Friday, February 20, 2009

When a Tax Isn't a Tax

I'm with Atrios when he says he doesn't understand why people think it'd be politically easier for the government to track everyone's mileage than to just raise the gas tax.  But I'll go one further: I don't understand the idea that people will be happier to pay taxes, just as long as you call it something else or collect it in a different way.

Like the people who are in love with the Flat Tax or Fair Tax or National Sales Tax or whatever alternative to income tax they can devise.  They're all a bunch of filthy liars.  For as much as they cite high principles for wanting to abolish the income tax in favor of these other systems, their primary goal is for them personally to pay less in taxes.  That's all that it's about.  They somehow imagine that these other schemes will allow them to pay less tax, so they support it.  

And you can bet your bottom dollar that if they determined they'd end up paying more through one of these other systems, they'd most certainly oppose it.  That's why proponents of these alternatives always lowball the number, as it's the only way that it sounds preferable over our current system.  They're told that a 17% flat tax would pay for everything and if you cite experts who say it'd have to be much higher, they'll insist that you're wrong.  To even discuss the higher rate undermines their entire argument, so they refuse to even consider it.  Because again, all they're interested in is lower taxes, not a fairer system.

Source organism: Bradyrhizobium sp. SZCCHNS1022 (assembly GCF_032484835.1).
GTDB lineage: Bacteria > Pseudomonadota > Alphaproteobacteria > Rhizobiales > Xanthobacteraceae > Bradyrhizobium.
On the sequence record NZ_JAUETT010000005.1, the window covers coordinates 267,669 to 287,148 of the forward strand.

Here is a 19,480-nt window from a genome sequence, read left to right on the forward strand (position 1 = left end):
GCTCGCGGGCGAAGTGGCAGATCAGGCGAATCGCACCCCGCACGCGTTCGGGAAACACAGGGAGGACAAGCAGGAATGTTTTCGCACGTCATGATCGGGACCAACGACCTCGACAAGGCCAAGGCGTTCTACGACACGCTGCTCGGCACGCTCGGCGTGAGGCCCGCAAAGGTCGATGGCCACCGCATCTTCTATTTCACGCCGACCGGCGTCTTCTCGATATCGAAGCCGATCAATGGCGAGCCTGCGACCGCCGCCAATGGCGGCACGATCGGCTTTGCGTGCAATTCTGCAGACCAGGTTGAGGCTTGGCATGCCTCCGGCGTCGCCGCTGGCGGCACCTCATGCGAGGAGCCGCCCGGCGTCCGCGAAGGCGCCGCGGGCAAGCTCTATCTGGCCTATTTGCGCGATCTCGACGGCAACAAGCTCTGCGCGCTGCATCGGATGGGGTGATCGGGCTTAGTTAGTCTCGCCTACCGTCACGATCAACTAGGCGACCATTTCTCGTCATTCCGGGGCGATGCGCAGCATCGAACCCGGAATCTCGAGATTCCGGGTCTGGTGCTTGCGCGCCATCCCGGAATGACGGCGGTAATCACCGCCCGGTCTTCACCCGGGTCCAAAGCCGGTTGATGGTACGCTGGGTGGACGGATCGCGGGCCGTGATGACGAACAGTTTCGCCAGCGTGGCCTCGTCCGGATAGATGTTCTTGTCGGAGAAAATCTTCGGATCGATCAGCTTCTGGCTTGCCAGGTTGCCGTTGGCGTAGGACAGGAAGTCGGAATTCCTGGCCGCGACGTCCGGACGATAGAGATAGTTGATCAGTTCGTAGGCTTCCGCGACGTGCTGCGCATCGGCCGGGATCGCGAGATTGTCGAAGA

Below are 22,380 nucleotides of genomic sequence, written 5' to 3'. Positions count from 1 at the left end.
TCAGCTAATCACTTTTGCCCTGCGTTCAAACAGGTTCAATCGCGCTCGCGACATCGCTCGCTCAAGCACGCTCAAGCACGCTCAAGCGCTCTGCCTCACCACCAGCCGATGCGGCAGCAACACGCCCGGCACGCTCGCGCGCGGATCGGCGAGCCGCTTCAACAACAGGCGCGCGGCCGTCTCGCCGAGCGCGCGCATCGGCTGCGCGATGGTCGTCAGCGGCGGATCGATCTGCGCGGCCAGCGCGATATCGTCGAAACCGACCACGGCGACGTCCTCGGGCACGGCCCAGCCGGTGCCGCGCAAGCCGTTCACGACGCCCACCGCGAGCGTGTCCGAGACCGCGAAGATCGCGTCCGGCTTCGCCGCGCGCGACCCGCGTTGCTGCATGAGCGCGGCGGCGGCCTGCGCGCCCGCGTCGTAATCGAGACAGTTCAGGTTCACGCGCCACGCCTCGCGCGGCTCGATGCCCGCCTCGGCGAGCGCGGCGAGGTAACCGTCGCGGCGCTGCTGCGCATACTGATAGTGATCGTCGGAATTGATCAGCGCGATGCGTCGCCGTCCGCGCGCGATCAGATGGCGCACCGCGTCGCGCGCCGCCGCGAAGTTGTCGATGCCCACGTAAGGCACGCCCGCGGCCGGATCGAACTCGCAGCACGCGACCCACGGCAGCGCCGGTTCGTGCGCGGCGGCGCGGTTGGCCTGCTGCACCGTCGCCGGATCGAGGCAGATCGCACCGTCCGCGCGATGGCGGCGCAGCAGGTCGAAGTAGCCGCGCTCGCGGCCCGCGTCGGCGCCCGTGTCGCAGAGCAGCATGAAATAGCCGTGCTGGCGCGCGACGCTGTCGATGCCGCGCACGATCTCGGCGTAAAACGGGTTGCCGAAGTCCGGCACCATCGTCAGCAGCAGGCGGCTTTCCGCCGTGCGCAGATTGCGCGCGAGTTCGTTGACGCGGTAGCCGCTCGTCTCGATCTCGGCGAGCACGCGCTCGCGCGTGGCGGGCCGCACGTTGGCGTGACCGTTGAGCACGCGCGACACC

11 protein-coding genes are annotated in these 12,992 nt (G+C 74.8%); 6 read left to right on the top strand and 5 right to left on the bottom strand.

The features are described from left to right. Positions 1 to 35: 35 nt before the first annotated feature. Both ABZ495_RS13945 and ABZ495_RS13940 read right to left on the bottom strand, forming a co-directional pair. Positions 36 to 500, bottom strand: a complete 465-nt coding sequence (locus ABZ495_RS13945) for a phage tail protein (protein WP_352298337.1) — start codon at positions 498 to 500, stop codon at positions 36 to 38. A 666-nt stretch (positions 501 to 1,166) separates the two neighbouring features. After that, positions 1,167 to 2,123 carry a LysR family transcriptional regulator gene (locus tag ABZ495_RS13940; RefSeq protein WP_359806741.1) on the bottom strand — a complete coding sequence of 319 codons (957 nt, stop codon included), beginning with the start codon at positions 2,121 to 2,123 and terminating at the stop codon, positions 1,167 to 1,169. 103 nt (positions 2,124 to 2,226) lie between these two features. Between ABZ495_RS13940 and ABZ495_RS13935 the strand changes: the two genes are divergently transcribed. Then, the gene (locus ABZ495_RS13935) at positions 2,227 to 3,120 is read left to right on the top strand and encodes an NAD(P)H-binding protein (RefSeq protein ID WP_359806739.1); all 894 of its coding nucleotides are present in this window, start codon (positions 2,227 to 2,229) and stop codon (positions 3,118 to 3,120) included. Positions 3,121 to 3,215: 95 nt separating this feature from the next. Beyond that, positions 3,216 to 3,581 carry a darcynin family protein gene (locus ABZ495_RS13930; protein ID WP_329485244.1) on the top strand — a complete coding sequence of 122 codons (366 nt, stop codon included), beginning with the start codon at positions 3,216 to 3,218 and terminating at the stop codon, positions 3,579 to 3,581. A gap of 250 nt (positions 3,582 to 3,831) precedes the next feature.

And the whole thing is just retarded.  Seriously.  Because if you decrease tax revenues without cutting spending, you just get deficits.  Government can't be drowned no matter how high the deficits run.  And so we'd need to raise just as much money no matter which tax scheme we developed.  And then we'd be back into the business of robbing Peter to pay Paul, which is the exact sort of thing that these guys were bitching about in the first place.  They take a principled stand against using the tax code to implement social policies, yet any scheme they devise will have that exact effect.

Tax Games

And I've got the same problem with toll roads too.  I suppose I'm not against the building of tollways if they're special purpose ones being solely designed for a specific clientele; particularly if the people who'd use it most aren't the ones who'd pay for it otherwise.  But the taxing of existing roads, as they're doing here in Austin, is simply outrageous.  It's just a way for Republicans to tax people without it being called a "tax."  But a toll is a tax, no matter what you call it. 

And these guys play these sorts of games all the time.  They've been trained to hate the word "tax" but still can't get around the fact that Americans want an effective government and an effective government costs money that can only be collected through taxes.  Even Republicans don't really want the crappy government that they profess to support and expect the government to take care of them just like everyone else. And so they develop silly principles to justify tax schemes that they imagine will let them pay less taxes, or simply change the word so it's not "tax."